Facts about deaths of Roman emperors

Of the 69 rulers of the unified Roman Empire, from Augustus (d. 14 CE) to Theodosius (d. 395 CE), 62% suffered violent death. This has been known for a while, if not quantitatively at least qualitatively. What is not known, however, and has never been examined is the time-to-violent-death of Roman emperors…

Nonparametric and parametric results show that: (i) emperors faced a significantly high risk of violent death in the first year of their rule, which is reminiscent of infant mortality in reliability engineering; (ii) their risk of violent death further increased after 12 years, which is reminiscent of wear-out period in reliability engineering; (iii) their failure rate displayed a bathtub-like curve, similar to that of a host of mechanical engineering items and electronic components. Results also showed that the stochastic process underlying the violent deaths of emperors is remarkably well captured by a (mixture) Weibull distribution.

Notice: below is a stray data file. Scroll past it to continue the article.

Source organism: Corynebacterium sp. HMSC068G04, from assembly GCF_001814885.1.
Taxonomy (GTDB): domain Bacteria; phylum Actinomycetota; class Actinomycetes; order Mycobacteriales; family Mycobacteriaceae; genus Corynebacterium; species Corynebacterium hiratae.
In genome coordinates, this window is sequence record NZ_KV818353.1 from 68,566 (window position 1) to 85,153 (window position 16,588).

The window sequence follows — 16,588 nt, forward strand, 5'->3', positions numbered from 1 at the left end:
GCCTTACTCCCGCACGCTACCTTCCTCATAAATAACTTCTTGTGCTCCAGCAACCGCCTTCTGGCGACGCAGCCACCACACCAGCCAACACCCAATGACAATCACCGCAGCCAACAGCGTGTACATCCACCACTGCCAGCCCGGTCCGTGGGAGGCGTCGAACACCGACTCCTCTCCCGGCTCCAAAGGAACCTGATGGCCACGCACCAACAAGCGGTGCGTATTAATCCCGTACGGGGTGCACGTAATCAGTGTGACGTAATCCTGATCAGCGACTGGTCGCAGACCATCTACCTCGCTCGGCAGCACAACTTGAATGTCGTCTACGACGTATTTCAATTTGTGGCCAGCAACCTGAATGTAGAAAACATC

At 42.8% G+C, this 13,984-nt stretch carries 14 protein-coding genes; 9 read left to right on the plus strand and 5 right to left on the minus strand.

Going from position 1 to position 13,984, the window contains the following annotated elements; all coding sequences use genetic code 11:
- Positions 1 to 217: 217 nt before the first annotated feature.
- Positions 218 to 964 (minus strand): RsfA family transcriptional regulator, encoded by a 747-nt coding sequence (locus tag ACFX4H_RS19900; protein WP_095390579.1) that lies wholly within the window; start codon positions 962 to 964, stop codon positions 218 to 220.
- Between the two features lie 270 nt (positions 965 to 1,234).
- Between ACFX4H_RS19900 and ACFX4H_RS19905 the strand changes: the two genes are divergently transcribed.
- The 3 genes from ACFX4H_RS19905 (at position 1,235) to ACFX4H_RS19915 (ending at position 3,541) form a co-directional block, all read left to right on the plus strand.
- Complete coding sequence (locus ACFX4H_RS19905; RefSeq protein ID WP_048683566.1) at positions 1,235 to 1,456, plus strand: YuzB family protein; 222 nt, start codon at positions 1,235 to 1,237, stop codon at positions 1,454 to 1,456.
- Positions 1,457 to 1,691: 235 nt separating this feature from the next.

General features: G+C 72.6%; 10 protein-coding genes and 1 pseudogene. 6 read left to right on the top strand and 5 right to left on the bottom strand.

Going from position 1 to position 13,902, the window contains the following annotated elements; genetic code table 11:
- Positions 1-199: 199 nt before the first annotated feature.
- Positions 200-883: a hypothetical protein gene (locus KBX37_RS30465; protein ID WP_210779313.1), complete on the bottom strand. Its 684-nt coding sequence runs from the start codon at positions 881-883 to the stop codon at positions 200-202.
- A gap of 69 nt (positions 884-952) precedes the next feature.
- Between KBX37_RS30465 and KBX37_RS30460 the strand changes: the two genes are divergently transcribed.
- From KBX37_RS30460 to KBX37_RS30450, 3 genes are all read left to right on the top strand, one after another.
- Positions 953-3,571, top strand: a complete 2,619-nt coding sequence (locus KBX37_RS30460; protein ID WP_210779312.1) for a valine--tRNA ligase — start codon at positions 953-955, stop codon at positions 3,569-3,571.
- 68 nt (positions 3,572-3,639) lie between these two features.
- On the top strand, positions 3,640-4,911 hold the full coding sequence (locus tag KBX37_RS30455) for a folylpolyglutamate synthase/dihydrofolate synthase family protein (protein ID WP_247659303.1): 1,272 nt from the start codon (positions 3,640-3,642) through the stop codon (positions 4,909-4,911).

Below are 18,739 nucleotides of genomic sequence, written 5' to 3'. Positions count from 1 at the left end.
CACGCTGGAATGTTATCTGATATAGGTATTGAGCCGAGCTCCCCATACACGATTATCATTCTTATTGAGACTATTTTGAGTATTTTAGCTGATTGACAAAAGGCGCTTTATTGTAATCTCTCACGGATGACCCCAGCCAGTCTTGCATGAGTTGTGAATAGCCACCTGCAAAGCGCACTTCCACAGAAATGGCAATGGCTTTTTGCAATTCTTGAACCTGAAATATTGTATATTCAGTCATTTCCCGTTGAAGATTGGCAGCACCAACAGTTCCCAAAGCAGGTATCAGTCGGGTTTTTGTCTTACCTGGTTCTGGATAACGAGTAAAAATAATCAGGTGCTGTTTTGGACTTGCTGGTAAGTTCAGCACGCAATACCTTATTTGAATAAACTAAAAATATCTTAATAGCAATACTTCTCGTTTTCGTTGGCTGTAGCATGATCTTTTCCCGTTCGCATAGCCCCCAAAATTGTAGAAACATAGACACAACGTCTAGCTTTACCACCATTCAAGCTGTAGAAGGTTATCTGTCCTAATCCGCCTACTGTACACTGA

That is from a new paper by Joseph Homer Saleh, via the excellent Kevin Lewis.


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